Having a dog at home can protect kids from allergy and obesity, finds study | health and fitness | Hindustan Times
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Having a dog at home can protect kids from allergy and obesity, finds study

A study conducted in Canada shows that children in families with pets had higher levels of two types of microbes linked with lower risks of allergic disease and obesity.

health and fitness Updated: Apr 07, 2017 15:17 IST
PTI
Benefits of having pets

Previous studies have shown that children who grow up with dogs have lower rates of asthma.(Shutterstock)

Need another reason to adopt a furry friend? Scientists have found that having pets can protect your kids from allergies and obesity.

A new study showed that babies from families with pets –70% of which were dogs – showed higher levels of two types of microbes associated with lower risks of allergic disease and obesity.

“There’s definitely a critical window of time when gut immunity and microbes co-develop, and when disruptions to the process result in changes to gut immunity,” said Anita Kozyrskyj, from the University of Alberta in Canada.

The latest findings come from the team’s work on fecal samples collected from infants registered in a previous study that showed that children who grow up with dogs have lower rates of asthma.

Pet exposure was shown to affect the gut microbiome indirectly – from dog to mother to unborn baby – during pregnancy as well as during the first three months of the baby’s life. (Shutterstock)

The theory is that exposure to dirt and bacteria early in life – for example, in a dog’s fur and on its paws – can create early immunity, though researchers are not sure whether the effect occurs from bacteria on the furry friends or from human transfer by touching the pets, said Kozyrskyj.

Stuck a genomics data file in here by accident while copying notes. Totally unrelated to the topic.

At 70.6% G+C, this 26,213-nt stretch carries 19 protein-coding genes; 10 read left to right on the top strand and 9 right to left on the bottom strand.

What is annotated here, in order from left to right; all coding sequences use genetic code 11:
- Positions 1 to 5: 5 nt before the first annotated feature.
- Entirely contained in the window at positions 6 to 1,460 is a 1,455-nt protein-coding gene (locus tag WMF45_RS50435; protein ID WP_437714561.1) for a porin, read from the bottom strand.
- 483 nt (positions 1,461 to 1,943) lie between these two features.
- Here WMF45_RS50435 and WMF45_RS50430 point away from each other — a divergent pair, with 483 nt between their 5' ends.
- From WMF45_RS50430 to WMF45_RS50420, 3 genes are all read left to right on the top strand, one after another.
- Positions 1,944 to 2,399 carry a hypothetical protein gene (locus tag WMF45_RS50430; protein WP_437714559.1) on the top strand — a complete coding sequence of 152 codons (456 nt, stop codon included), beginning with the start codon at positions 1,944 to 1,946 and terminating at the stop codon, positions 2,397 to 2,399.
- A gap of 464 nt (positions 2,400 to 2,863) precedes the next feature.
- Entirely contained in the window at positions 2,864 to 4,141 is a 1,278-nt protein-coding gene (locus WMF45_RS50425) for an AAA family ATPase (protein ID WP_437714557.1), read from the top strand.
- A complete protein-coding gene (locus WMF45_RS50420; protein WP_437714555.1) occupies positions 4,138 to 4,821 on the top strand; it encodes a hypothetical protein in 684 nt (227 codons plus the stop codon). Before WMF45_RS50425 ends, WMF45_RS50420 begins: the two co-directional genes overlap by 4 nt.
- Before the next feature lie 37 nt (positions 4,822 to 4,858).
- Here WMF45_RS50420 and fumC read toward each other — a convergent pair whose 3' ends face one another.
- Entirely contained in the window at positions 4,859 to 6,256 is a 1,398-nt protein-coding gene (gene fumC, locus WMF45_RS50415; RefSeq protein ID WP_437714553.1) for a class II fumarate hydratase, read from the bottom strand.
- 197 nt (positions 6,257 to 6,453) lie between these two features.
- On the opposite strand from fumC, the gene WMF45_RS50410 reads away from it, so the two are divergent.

The study takes researchers a step closer to understanding the connection by identifying that exposure to pets in the womb or up to three months after birth increases the abundance of two bacteria, Ruminococcus and Oscillospira, which may reduce childhood allergies and obesity, respectively.

“The abundance of these two bacteria were increased twofold when there was a pet in the house,” said Kozyrskyj.

Pet exposure was shown to affect the gut microbiome indirectly – from dog to mother to unborn baby – during pregnancy as well as during the first three months of the baby’s life.

In other words, even if the dog had been given away for adoption just before the woman gave birth, the healthy microbiome exchange could still take place. The study also showed that the immunity-boosting exchange occurred even in three birth scenarios known for reducing immunity.

The study suggested that the presence of pets in the house reduced the likelihood of the transmission of vaginal GBS (group B Strep) during birth, which causes pneumonia in newborns and is prevented by giving mothers antibiotics during delivery.

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